Chameleon Arts Ensemble’s “Moon Dreams” culminated in First Church Boston last night with Arnold Schoenberg’s expressionistic / Romantic Verklärte Nacht (Transfigured Night) for string sextet. To Richard Dehmel’s namesake poem, which vividly conjures moonbeams revealing a couple drowning in sexual yearning, Schoenberg responded with inflamed tonal and chromatic emanations. Unlike string quartet music, which demands years of listening-in to refine, this sextet pits vivid individuals in rapturous encounters with large emotions. Niceties of polish become secondary. Violinists Yoo Jin Jang and Robyn Bollinger, violists Scott Woolweaver and Mark Holloway, and cellists Rafael Popper-Keizer and Joshua Gordon continuously developed the varying themes with in-the-moment immediacy that embraced this apotheosis of its era. Never shading the grandiloquent grotesqueries, the ensemble also brought us tears of release. The stratospheric longings of Jang and the frenzied lyric impulses of Popper-Keizer were only the most noteworthy among the plenteous soloistic riffs. All six players throbbed with to-the nth-power-expressivity and shied not a whit from orotund hyperinflection.
Had Schoenberg chosen to remain on this path, it might have actually lent reality to a story that deserves to be true. It has been told that in 1950, his family played a trick on the composer during a birthday celebration at his favorite LA ice cream parlor: they secreted a private 78 into the WurliTzer jukebox, so that when a plant dropped in his nickel and pressed A-1, an excerpt from Verklärte Nacht spun. One hopes Schoenberg briefly believed that his most popular work had made it onto the charts.
Emotion being central to the musical makeup of Chameleon flutist / director Deborah Boldin, she reported crying at the rehearsal. Typical of her programming, “Moon Dreams” arrived only after years of planning. She joined, as is her custom, experienced works such as Schoenberg’s, and pieces by Rebecca Clarke and Bloch from the early and middle portions of the last century, with recent scores she believes deserve experiencing.
In the opener, pianist Vivian Choi and Woolweaver brought salon sensibility to Clarke’s delicate Morpheus. While Clarke’s accompaniments sounded merely tasteful, almost sedate, they may also have applied Debussy-brand perfume to the temporal lobes. Choi found a dark yet articulate approach that mutedly but manfully supported Woolweaver’s songfulness. True to its title, though, Morpheus proved a sleepy opener, hardly one of Clarke’s bravura works.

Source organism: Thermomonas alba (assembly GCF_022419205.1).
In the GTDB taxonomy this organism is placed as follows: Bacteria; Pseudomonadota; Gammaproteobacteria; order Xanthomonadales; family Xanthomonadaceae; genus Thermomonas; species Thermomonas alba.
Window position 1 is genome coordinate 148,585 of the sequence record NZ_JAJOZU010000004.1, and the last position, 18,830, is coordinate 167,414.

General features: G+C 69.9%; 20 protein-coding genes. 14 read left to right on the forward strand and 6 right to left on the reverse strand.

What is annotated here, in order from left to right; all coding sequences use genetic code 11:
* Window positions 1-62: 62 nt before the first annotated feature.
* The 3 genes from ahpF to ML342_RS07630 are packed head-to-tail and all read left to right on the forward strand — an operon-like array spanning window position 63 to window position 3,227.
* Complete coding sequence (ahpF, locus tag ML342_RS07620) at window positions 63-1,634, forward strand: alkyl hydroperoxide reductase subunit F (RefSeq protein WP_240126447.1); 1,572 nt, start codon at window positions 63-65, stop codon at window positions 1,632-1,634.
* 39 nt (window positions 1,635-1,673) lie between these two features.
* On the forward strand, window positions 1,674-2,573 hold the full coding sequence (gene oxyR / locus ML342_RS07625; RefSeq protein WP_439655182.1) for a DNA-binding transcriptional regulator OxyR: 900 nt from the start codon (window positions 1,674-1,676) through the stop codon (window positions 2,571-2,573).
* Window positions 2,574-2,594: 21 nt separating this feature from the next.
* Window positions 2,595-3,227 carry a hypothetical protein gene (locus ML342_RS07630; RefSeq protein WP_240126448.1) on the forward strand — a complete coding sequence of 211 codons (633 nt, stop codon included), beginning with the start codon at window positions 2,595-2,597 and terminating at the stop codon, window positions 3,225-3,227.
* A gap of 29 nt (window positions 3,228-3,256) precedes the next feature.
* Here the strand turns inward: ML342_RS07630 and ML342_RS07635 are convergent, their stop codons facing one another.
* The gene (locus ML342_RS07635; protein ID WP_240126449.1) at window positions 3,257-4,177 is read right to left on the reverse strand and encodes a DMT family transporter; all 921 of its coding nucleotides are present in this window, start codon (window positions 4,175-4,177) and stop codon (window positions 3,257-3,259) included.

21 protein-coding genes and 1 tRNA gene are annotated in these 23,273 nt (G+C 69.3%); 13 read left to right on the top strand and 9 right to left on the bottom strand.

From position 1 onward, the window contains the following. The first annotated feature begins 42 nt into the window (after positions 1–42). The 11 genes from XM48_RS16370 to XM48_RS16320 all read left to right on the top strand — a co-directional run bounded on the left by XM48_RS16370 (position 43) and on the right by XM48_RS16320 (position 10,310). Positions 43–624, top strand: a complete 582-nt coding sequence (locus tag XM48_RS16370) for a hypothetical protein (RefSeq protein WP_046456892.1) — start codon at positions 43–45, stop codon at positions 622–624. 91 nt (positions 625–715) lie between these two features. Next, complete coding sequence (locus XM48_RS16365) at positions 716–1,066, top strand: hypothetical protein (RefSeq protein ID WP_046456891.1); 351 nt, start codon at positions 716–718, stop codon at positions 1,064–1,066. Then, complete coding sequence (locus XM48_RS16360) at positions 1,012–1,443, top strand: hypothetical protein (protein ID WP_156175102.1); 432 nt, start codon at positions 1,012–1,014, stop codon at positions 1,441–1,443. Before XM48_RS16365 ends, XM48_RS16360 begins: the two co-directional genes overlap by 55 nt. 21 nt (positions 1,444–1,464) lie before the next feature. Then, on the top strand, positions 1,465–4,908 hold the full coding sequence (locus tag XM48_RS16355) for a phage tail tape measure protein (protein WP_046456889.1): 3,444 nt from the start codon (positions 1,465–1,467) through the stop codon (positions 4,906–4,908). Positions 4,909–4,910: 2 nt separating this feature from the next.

Australian Brett Dean began composing early in his 14-year stint as violist with the Berlin Philharmonic, which he joined in 1984, in his early 20s. His prolific output in multiple genres has received much praise. According to Dean, Night Window, for clarinet (Gary Groczyca), viola (Mark Holloway), and piano (Choi) concerns “vulnerability, fear and insecurity … after dark.” The profoundly quiet opening for bass clarinet and viola “introduces the principal motivic and harmonic material.” The central variation movement evokes a “different version of the same dream.” The fast conclusion guarantees strong audience response. We could have enjoyed the variation movement more fully had the initial statement been stronger or just more melodic. Instead, we got what on initial hearing (your reporter had done no debate prep) registered as color and gesture without guideposts of familiarity. The players all seemed comfortable with their assigned bleatings, thrummings and jazzy traffic sounds, however, and throughout, Choi’s stroking on the strings or the keys supplied attractive musical cement during the perhaps overlong 22 minutes.
The helpful printed notes from Chameleon treasurer/annotator Gabriel Langfur reminded us that although most of Bloch’s output is not specifically Jewish, his melodic inspiration often derives from ancient if not explicitly Hebraic sources. His serene Violin Sonata Sonata No. 2, Poème Mystique, apparently reflects awakening from barbiturate-infused sleep. After two outings from violists, Robyn Bollinger’s outgoing play on a 1778 Gagliano violin electrified the air. Choi once again colored with vivid, varied tone. Further affirmations brought Choi to welcome prominence as the two transmitted the composer’s outgoing longings with expressive juice. Reliance on traditional craft, clear structure, and decipherable development inform Bloch’s entire output as much as his melodic gifts. As generously performed, this satisfying composition somehow recalled Whitman’s “I celebrate myself, and sing myself.”
John’s Woolrich’s In the Mirrors of Asleep, the composer’s second work recently presented by Chameleon, opened the second half as a warmup for Schoenberg’s Top 40 hit. Inspired by Anne Stevenson’s poem of the same name, it responds with “broken music of ticking clocks, brooding chords and silences.” Boldin brought her magic flute to an ensemble which also included clarinet, violin, cello, and piano. Asleep ran by rather quietly and pleasantly in eight jazzy, pointillistic, slinky, skittish minutes. Aside from a single big unison statement, we heard untroubled pizzicatos, flutter-tounging, and short strokes. In another fine example of Boldin’s savvy, Woolrich’s light sprinkling of fairydust allowed the Blaue Reiter-anticipating etchings of Schoenberg to stand out in sharp relief.
Lee Eiseman is the publisher of the Intelligencer.